I think the placement of Christmas at the beginning of the long winter is a bit serendipitous. Right about the time it is getting really cold and yucky out, parents have a perfect gift-giving opportunity.
While a book or a movie are a wonderful way to spend a winter afternoon, sometimes kids just need an opportunity to stretch their creative muscles. You know we love to help kids be creative with projects like making their own gifts and it’s a great way to keep boredom away.
I have found to answer to combating cabin fever and providing a little creative exercise is to offer many, many, many different options for creative play — things kids can do for themselves and by themselves without needing adult guidance or entertainment.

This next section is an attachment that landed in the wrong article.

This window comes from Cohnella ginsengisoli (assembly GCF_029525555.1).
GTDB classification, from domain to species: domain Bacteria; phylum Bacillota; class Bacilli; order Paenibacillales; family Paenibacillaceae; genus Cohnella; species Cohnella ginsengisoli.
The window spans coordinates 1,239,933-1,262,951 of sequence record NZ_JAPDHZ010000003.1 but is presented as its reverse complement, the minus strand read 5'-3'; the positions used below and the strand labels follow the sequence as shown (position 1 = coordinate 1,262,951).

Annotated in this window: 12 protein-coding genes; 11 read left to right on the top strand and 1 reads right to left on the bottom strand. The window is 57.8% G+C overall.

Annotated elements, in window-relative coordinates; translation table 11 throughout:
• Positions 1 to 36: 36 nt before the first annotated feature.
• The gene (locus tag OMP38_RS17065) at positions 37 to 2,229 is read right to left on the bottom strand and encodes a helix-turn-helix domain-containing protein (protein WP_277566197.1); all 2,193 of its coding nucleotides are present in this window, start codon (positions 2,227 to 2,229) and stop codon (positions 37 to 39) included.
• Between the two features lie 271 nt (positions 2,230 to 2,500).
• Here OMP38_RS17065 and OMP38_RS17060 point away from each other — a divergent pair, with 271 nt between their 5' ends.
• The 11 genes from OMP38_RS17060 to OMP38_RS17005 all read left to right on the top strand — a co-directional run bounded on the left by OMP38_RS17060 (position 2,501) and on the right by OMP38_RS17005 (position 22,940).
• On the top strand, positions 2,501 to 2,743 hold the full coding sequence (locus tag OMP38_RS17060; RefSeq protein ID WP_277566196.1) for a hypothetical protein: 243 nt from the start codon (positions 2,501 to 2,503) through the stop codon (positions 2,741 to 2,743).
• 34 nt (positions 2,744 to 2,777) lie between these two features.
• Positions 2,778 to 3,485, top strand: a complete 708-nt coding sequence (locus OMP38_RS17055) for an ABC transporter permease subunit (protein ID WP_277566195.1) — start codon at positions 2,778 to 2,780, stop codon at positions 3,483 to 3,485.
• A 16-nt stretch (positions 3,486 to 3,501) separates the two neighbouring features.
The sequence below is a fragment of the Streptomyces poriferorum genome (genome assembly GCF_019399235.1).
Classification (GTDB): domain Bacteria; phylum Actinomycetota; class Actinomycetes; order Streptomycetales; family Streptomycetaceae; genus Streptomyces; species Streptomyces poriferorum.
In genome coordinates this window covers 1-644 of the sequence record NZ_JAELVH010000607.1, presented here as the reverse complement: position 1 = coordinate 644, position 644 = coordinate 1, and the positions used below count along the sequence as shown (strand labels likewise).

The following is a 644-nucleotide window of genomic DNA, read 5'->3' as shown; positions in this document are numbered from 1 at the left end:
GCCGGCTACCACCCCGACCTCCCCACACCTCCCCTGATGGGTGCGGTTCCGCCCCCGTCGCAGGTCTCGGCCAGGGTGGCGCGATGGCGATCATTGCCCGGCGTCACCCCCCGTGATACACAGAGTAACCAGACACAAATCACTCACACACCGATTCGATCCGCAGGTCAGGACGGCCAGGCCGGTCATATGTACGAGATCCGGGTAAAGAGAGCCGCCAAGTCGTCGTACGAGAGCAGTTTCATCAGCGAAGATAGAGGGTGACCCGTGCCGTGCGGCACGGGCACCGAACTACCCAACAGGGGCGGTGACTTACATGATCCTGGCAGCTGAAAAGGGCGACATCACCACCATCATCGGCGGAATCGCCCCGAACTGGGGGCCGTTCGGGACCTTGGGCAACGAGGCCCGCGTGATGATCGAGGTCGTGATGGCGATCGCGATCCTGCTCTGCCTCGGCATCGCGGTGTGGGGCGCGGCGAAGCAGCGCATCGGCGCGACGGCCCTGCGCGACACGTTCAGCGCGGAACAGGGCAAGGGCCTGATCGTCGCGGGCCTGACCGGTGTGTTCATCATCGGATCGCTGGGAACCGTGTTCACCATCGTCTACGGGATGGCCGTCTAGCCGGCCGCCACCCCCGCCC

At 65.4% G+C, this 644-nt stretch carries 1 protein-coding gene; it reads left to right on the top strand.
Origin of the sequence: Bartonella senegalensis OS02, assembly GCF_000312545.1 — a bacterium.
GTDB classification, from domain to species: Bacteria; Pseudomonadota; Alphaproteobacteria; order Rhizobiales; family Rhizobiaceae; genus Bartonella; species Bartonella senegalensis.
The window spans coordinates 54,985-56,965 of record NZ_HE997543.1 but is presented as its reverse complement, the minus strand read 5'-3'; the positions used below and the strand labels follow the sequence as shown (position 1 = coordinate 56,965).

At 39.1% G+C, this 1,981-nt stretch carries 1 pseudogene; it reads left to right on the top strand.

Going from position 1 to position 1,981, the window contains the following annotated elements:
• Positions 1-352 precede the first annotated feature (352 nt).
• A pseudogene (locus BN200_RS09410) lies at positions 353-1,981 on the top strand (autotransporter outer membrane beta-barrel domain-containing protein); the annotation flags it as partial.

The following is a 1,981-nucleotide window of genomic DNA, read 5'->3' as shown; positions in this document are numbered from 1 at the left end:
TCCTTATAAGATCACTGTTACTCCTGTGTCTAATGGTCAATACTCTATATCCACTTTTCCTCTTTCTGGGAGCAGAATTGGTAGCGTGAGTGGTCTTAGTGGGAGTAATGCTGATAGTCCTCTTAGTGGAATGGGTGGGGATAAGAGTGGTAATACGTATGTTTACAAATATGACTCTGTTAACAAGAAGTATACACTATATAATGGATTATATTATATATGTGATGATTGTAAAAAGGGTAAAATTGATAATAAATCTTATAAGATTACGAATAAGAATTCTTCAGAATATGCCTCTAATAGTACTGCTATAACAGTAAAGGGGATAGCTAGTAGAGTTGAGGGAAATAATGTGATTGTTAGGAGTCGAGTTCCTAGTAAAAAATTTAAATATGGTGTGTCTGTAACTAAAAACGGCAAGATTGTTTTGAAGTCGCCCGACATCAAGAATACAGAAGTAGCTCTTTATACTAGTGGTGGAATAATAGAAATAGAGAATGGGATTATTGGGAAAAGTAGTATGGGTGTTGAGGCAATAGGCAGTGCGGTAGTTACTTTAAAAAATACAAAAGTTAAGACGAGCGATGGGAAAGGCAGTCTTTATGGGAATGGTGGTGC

Here are a few ideas to help you inspire creativity for everyone on your list.
Made by Me Sewing Book
Projects include knitting hats, embellishing a t-shirt, and felt dolls, which are perfect for beginners.
It’s also a DK book, so you know the photos are going to be stunning. Pair with with a sewing kit for the essentials your little designer needs to get started.
Do you have a budding builder in your home? This woodworking kit is the perfect fit. The recommended ages is 4-11, but I recommend ages 7 and up to keep this from being more of a parent project.
The kit includes the materials to make three projects — a bird house, toolbox, and corner shelf — though you could easily make other things instead.
Add a little paint and it adds another layer of creativity to the projects.